The Roman Stage: A Short History of Latin Drama in the Time of the Republic

By W. Beare | Go to book overview

CHAPTER XIX
THE LATIN PROLOGUES AND THEIR VALUE AS EVIDENCE FOR THEATRICAL CONDITIONS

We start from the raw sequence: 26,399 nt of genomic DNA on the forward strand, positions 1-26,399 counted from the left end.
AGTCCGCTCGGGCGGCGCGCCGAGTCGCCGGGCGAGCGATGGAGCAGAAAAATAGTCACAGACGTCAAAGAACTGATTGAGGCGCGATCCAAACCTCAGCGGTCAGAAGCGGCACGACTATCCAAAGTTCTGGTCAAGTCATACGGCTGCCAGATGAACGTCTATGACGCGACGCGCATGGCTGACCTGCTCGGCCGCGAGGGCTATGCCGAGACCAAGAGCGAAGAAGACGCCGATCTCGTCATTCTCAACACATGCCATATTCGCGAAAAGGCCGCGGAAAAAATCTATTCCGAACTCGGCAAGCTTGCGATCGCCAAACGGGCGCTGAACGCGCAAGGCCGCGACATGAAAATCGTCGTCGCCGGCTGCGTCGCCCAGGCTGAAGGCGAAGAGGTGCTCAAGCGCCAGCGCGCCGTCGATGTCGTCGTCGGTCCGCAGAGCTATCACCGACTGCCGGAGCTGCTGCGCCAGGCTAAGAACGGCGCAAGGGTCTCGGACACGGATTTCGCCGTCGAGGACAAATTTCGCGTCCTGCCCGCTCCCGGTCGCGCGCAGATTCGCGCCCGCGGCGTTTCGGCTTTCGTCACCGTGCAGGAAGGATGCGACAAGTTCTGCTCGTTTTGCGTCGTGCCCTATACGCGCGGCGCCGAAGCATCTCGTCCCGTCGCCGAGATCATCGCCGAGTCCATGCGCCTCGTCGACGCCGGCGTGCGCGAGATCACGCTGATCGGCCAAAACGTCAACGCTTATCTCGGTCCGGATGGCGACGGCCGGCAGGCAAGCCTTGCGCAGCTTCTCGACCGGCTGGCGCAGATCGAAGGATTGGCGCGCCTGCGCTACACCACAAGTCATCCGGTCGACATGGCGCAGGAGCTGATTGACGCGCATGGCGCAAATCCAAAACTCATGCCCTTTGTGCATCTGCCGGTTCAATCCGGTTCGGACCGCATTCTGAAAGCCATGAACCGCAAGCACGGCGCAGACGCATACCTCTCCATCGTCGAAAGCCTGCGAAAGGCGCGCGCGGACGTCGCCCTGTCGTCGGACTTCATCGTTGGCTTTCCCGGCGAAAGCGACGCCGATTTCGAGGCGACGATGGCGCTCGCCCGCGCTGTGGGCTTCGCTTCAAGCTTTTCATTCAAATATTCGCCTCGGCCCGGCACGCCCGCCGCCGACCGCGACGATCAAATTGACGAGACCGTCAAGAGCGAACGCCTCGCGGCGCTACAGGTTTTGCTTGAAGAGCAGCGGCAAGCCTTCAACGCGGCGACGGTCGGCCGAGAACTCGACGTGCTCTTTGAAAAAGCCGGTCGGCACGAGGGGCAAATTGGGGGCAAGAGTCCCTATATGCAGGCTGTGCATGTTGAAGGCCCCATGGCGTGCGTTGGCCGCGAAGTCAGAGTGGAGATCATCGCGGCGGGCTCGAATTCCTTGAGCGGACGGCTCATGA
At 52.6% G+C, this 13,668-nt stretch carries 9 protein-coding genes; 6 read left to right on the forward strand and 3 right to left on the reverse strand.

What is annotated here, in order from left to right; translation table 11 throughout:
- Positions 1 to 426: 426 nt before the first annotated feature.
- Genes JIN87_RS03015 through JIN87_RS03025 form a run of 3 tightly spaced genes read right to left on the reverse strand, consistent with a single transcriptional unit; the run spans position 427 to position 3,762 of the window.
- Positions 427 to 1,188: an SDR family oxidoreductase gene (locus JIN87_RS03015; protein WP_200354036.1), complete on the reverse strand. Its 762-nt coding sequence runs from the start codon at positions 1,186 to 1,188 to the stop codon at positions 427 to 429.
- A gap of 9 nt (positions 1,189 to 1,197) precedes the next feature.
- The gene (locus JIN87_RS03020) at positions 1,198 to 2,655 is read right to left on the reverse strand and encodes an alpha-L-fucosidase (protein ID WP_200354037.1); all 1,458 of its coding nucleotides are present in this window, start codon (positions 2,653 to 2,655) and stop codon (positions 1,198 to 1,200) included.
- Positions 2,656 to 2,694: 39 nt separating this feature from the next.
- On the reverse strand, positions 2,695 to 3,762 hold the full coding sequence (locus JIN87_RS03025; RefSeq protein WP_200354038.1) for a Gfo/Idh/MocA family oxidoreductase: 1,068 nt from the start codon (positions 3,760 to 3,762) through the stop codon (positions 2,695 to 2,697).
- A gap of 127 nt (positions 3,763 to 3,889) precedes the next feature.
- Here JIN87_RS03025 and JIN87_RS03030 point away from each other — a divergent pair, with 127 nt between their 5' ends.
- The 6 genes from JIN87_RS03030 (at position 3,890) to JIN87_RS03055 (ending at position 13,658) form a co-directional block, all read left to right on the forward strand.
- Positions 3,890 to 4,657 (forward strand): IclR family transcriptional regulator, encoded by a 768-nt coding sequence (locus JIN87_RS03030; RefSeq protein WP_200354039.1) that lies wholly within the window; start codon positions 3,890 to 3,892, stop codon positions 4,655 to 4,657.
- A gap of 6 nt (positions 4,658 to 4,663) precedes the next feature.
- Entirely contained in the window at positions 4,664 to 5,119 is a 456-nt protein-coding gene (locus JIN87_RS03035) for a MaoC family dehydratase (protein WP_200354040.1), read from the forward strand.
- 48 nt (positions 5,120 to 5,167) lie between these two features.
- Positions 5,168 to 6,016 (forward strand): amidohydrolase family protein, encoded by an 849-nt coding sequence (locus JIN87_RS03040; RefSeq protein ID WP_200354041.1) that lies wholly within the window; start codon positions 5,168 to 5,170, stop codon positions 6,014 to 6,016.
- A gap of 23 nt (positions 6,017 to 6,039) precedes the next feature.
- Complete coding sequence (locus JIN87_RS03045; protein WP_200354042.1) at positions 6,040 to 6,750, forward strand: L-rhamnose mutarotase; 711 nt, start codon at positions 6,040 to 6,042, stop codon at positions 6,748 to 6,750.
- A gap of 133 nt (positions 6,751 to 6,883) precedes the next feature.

ALL THE plays of Terence and most of the plays of Plautus are introduced by prologues. The prologues of Terence are the author's replies to the attacks of his enemies; clearly, therefore, they are written by Terence himself, and they reflect the conditions of his own day. The origin of the Plautine prologues is not so clear. The prologue to the Casina specifically refers to a revival performance of the play some time after the death of Plautus, but still within the lifetime of some who had seen the play when it was first produced. Evidently this prologue is, at least in part, post-Plautine, and equally evidently the post-Plautine part at least is not translated from a Greek original but is of Latin origin. The two-line prologue to the Pseudolus ('You had better get up and stretch your legs; a long Plautine play is coming on the stage') also seems to be post-Plautine. The speaker of the prologue to the Menaechmi remarks 'I bring you Plautus -- on my tongue, not in my hand'. Would Plautus have referred to himself quite in these terms? Hardly any Plautine prologues can be positively said to contain a contemporary reference which must have been written by Plautus himself. (But see Cist. 197-202). I think, however, that even where we may suspect the presence of post-Plautine insertions, such insertions should still be ascribed, like the Casina prologue, to a period not long after the death of Plautus. They are presumably the work of producers -- for who but a producer would have had either the opportunity or the motive for tampering with the text? They belong therefore to a period when the theatre was active and before the text had been established by editors for the benefit of a reading public. They are thus good evidence for the theatre of the second century. On the other hand some parts of some prologues may conceivably be translated from the Greek -- presumably by Plautus himself. But references to

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